TEN years have not slowed Bradley Welsh. If anything, the decade which has passed since he first opened the Holyrood Boxing Gym – “which is still without showers”, he laughs – seems, if anything, to have made him even more energised.
The bad boy turned good is still as verbally dextrous as he was physically in the ring back in the late 90s as one of Edinburgh’s leading amateur lightweight boxers, and his belief in the sport’s ability to change people’s lives remains undimmed.
It’s certainly changed his. Ever since he opened the doors at Holyrood, thousands of people have taken classes, he’s revolutionised the amateur boxing game in Edinburgh, opened a string of similar boxing gyms throughout Scotland, raised tens of thousands for charity and he even has a Guinness World Record to his name.
Walking around his newest place, Castle Boxing Gym in the heart of the city, he says it’s Europe’s largest boxing gym with seven rings, 170 pieces of equipment and the capacity to have 150 people training at any one time.
He’s also delivered his manifesto on social inclusion through sport, dealt with the evils of the professional game and revealed his own design which he claims will revolutionise community sport, and allow him to “pop up” with a boxing gym anywhere in town.
He talks like a speed train – despite admitting he’s rather hung over after a night in the company of Chris Evans and George Clooney, along with 2000 others at the Scottish Business Awards in the EICC.
“Yes, not much has changed . . . except I’ve been fed by Emma for the last ten years so that’s had an impact,” he laughs, indicating his larger girth at 43 than 33. That’s perhaps the biggest change – he and fiancée Emma have been through a lot; the birth of daughter Eva, now five, and the deaths of his mum and step-dad, and Emma’s dad too.
“All of that makes you stronger together, I think,” he says. “And she’s been with me all the way with all of this.”
He sweeps his arm wide, taking in the refurbished car park tucked away from Spittal Street Lane which now boasts too-many-to-count punch bags, mirrors, ropes and rings.
“So much has changed but it all has Holyrood at it’s heart, where it all started. I can hardly believe it’s been ten years, but so much has happened. There’s a lot to celebrate.”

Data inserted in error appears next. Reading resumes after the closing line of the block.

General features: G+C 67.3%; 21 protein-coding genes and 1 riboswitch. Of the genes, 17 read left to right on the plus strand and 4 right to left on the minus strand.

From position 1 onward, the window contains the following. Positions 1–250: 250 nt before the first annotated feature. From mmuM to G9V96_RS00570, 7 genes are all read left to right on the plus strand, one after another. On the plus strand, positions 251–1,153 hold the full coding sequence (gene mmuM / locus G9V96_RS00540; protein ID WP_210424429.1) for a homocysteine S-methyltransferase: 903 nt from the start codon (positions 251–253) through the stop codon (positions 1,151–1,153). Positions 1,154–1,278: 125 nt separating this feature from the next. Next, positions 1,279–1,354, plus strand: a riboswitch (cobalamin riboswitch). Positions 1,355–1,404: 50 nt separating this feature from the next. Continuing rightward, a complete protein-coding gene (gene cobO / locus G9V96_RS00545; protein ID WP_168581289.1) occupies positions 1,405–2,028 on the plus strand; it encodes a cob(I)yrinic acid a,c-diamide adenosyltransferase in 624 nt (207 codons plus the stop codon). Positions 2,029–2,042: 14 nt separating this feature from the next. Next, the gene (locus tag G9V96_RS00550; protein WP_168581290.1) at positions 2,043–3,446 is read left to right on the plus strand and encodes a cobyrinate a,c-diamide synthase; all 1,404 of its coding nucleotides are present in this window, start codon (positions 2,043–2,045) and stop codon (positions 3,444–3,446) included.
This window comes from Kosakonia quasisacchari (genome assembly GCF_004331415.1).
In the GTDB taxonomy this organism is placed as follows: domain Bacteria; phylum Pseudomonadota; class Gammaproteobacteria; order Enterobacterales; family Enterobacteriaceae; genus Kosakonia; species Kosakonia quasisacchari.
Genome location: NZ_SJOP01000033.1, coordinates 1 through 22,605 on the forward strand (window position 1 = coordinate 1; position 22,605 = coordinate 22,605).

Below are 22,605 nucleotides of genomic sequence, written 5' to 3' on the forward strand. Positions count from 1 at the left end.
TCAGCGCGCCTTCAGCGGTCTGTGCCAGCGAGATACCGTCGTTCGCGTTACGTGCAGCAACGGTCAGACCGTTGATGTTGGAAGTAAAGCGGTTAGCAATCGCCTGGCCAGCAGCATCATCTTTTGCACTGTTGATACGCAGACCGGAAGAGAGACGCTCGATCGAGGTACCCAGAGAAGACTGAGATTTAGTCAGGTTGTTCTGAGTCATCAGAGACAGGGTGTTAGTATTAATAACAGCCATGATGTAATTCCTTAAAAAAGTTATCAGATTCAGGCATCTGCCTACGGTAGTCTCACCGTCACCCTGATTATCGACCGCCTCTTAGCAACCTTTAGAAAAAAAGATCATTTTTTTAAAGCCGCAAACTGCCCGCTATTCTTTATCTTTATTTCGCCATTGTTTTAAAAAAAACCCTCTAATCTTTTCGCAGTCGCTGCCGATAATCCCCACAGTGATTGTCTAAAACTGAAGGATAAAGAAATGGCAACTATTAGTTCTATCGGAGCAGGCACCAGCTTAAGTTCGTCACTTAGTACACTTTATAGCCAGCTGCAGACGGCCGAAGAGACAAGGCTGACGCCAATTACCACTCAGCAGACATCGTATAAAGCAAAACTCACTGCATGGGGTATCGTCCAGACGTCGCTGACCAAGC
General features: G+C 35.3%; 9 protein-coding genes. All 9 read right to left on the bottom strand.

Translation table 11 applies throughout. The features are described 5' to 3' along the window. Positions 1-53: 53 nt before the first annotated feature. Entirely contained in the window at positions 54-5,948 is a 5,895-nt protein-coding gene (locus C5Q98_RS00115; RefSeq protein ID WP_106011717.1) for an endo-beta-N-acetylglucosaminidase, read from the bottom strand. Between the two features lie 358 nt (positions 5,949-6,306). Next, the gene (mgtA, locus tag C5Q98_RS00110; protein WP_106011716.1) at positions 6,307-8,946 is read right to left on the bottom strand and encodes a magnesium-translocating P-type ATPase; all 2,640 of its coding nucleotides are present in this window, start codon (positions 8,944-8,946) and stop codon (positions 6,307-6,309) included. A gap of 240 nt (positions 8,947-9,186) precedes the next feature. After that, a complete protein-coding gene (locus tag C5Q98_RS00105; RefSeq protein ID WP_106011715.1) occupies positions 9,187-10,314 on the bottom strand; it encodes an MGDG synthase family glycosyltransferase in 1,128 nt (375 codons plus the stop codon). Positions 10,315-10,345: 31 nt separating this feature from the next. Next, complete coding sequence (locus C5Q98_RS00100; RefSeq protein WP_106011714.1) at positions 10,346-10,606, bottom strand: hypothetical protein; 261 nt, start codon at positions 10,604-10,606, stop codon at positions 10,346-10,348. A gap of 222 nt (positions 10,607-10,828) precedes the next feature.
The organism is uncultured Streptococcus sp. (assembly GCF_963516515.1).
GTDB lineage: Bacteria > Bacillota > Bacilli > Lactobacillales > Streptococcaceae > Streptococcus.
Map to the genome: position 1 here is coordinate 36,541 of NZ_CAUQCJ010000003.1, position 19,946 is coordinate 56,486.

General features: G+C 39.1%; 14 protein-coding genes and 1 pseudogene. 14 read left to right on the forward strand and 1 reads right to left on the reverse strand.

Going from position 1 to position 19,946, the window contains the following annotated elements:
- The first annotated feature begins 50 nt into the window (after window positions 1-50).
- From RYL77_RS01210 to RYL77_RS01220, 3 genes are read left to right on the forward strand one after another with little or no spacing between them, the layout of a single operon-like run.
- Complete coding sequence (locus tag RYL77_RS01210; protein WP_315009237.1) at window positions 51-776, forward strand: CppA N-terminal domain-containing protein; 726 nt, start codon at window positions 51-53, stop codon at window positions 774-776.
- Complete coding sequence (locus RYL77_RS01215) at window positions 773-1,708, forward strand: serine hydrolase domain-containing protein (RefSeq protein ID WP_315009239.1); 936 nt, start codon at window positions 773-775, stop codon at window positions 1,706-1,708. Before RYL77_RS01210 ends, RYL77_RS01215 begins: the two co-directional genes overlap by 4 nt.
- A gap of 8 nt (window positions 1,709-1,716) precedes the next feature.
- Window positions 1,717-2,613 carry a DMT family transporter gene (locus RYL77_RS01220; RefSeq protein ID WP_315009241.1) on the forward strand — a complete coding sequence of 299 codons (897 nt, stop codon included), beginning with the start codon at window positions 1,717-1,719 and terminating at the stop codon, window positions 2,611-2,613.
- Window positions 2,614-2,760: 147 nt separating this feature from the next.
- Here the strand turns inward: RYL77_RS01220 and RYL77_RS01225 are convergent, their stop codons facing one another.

A party which included a boxing showcase was held to mark the anniversary on Friday, but Bradley reveals that the impending birthday was making him contemplate pulling out of boxing altogether.
“I don’t get paid for any of this,” he says. “We’re a charity, we’re all volunteers, for me to draw a salary would be repugnant. I make money as a consultant in another area and there was a moment I thought I should maybe concentrate more on that, but to be honest this is what I’m passionate about.
“A couple of weeks ago we had kids in here from George Heriot’s and from Gorgie Mills, and for me that’s what HBG represents. Yes, we’re different now as we’re a registered charity and called the Amateur Boxing Association Scotland Ltd, but it’s still the same ethos which started Holyrood, it’s still me and we’re still focusing on kids, getting them fit and giving them a reason to take pride in themselves, and breaking down barriers. Along the way we might find one or two actual boxers but I’m not concerned about that, I’m about getting as many people as possible to see that boxing is the best way to be healthy.”
He adds: “The social exclusion in this city is terrible. Kids in the estates never come into town, so that’s where I’m focused. We’ll be going into Muirhouse, Bingham, the Inch, Oxgangs, Gorgie, Musselburgh, starting with free boxing sessions twice a week with a pop-up gym. I’ve designed an A frame which we can hang four punch bags from and put up in two seconds in any community centre – which we’ll pay for.
“And then at some point we will bring them all together here at the Castle Gym right in the heart of town, so it will expand their horizons too.”
It was boxing which did that for Welsh. He took up the sport aged seven, made a Scottish select team at 13 and became Scottish amateur champion. A brief foray into the pro game made him all too aware that wasn’t for him. “It’s a business not a sport,” he says.
But his past includes shadier activities of which he’s not proud – “but that’s long gone, I’ve moved on way past that” – which saw him serve time in Penninghame Open Prison when he was 20. Inside, he began to box again and realised how it could help kids who were like him.
How then does his charitable boxing organisation with its many gyms – he has some in Glasgow, Perth, Stirling and Falkirk – make its money?
“That’s what the events are all about,” he says. “The amateur bouts at the Usher Hall or in Princes Street Gardens, that’s what funds all of this. They’re the biggest sporting events in the city aside from Hearts and Hibs games.
“And it’s all run by volunteers so there’s no overheads there. What I would like to do which I haven’t managed yet is have a bout on the Castle Esplanade with all the money raised going to the Sick Kids. That would be tremendous.”
What he is most proud of apart from the involvement of so many children over the years, is his Guinness World Record which he landed last year, after a 24-hour bout of “pad work”. He raised £42,500 for charity and even had Irvine Welsh and Danny Boyle come along to throw some punches.
He completed 360 three-minute rounds all in memory of his mum Patricia who had died in 2012. “I wanted to do something in her name,” he says. “I think she’d be proud I have a world record for something.”